How to handle line endings in git

How to handle line endings in git

Who is this tutorial for?

This tutorial is for all developers who use git on different platforms such as Windows, macOS and Linux.

How we handle line endings in our tools

Our tools TexturePacker, PhysicsEditor and BabelEdit always write line endings according to the operating system they work on.

This ensures that the files can be opened by every editor on that platform without the need of converting the files.

When working cross-platform, e.g. on Windows and macOS, with a version management system such as git, this might not work out of the box.

We assume that you set your version management system to work with local file endings. With this the version management system ensures that the files are correctly checked out and in.

git can handle file endings on global, per-repository and file type base.

Global line endings setup for git

Windows

On Windows, you should use these settings if you are also working with a Mac or a Linux machine: They check all files in with a line feed (LF) and check them out with carriage-return line feed (CRLF):

git config --global core.autocrlf true

If you are only working on Windows you can also check-in CRLF by disabling the feature:

git config --global core.autocrlf false

macOS and Linux

The usual setting for these 2 operating systems is input:

git config --global core.autocrlf input

With this setting, files are checked out as they are. Checking files in converts them with CRLF endings to LF.

Per-repository settings

If you don't want to change your global settings, you can also use per-repository settings by adding a .gitattributes file:

# Set the default behavior, in case people don't have core.autocrlf set.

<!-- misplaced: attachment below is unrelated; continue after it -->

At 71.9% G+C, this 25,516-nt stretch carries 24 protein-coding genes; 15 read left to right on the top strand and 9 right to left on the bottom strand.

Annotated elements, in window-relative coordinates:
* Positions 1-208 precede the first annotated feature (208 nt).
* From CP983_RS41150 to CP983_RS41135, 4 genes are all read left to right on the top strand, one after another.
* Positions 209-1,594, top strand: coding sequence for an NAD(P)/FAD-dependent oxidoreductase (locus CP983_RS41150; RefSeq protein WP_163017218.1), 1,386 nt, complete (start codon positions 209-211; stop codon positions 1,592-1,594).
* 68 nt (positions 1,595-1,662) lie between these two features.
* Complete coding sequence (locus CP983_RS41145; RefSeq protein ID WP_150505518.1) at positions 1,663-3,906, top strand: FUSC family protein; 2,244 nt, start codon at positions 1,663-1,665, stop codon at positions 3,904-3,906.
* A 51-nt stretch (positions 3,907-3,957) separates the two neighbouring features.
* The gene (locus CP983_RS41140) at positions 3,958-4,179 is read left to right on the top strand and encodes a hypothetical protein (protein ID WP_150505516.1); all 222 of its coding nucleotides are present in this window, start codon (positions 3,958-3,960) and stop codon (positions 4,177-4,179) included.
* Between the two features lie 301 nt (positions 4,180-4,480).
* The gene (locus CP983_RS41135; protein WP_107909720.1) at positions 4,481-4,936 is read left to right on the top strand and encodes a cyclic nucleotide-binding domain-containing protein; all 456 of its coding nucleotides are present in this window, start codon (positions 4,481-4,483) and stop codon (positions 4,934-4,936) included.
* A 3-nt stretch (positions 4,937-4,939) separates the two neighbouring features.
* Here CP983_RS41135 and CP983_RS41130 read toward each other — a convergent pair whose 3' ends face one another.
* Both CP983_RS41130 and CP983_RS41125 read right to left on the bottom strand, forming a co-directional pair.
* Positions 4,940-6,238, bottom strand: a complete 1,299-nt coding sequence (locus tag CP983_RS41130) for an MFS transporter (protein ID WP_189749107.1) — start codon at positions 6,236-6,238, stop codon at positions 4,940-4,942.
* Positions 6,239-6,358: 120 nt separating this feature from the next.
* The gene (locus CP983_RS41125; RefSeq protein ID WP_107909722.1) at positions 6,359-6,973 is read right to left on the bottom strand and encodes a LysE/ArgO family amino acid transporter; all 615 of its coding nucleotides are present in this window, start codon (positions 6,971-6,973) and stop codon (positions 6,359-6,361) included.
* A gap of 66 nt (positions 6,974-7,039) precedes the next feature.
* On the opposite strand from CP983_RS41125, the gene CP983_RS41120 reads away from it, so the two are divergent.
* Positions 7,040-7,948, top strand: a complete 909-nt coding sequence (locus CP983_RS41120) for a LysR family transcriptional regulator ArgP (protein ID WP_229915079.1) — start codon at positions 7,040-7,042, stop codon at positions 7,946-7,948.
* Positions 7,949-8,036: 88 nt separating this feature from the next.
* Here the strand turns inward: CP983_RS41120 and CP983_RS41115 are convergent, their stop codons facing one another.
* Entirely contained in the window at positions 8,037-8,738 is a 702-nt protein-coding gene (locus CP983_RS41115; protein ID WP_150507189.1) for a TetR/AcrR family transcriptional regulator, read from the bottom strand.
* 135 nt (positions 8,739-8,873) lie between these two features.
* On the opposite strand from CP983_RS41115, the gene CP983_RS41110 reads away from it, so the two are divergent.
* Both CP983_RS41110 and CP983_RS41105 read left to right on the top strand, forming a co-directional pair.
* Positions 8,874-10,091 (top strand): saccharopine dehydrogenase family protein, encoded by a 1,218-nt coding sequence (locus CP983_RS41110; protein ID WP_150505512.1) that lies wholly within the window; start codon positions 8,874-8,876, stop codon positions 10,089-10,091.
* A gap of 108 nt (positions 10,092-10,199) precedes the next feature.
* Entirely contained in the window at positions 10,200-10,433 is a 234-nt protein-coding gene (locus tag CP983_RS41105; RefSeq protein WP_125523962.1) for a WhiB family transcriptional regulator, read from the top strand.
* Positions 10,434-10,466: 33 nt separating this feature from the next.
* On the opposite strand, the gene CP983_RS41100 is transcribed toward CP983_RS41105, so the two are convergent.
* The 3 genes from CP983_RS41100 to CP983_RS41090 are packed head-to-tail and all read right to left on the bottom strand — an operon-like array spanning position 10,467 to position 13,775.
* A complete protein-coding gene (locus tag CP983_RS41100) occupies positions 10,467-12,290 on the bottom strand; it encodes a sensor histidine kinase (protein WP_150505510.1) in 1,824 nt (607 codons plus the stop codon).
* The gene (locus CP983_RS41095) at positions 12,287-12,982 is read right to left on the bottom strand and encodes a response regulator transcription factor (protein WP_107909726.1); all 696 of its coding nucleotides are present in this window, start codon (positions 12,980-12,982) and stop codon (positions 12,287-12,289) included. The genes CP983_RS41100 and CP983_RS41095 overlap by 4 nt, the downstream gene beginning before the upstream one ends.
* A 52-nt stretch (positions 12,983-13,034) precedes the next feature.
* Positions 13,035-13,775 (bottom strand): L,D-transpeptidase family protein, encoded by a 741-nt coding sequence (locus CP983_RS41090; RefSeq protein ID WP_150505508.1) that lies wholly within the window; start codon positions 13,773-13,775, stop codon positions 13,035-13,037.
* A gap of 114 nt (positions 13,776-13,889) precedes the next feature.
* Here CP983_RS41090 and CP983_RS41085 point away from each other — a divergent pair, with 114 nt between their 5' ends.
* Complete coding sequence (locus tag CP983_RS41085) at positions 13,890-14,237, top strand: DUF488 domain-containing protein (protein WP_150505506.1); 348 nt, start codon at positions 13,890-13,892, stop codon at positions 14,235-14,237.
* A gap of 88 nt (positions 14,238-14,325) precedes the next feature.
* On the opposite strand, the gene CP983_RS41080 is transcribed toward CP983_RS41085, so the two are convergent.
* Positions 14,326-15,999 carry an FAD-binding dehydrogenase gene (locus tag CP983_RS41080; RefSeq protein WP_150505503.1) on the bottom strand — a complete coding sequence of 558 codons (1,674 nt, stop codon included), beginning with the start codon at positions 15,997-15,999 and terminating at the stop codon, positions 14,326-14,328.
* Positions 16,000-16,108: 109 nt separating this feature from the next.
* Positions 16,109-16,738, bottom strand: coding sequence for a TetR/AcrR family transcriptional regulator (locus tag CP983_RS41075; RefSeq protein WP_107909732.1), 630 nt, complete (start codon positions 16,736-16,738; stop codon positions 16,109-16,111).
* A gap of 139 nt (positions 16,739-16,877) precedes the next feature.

* text=auto

# Explicitly declare text files you want to always be normalized and converted
# to native line endings on checkout.
*.c text
*.h text

# Declare files that will always have CRLF line endings on checkout.
*.sln text eol=crlf

# Denote all files that are truly binary and should not be modified.
*.png binary
*.jpg binary

Each line consists of file name pattern - e.g. *.c - followed by the instruction how this file should be treated:

  • text=auto Let git decide.
  • text eol=crlf Force CRLF on checkout - no matter what operating system is used.
  • text eol=lf Force LF on checkout - no matter what operating system is used.
  • binary Keep files as they are.

Refreshing your repository

When you either change the core.autocrlf setting or modify your .gitattributes you should perform the following operations to make a single change for all files instead of small changes scattered across many commits:

1. Save your files

Make sure to check in all your changed files... or revert them as needed:

git add . -u
git commit -m "Saving files before lineending change"

2. Change the line endings

Let git convert the files according to your line ending settings:

git add --renormalize .

Check in your updated files

Check the changed files in with a single commit:

git commit -m "Normalized line endings"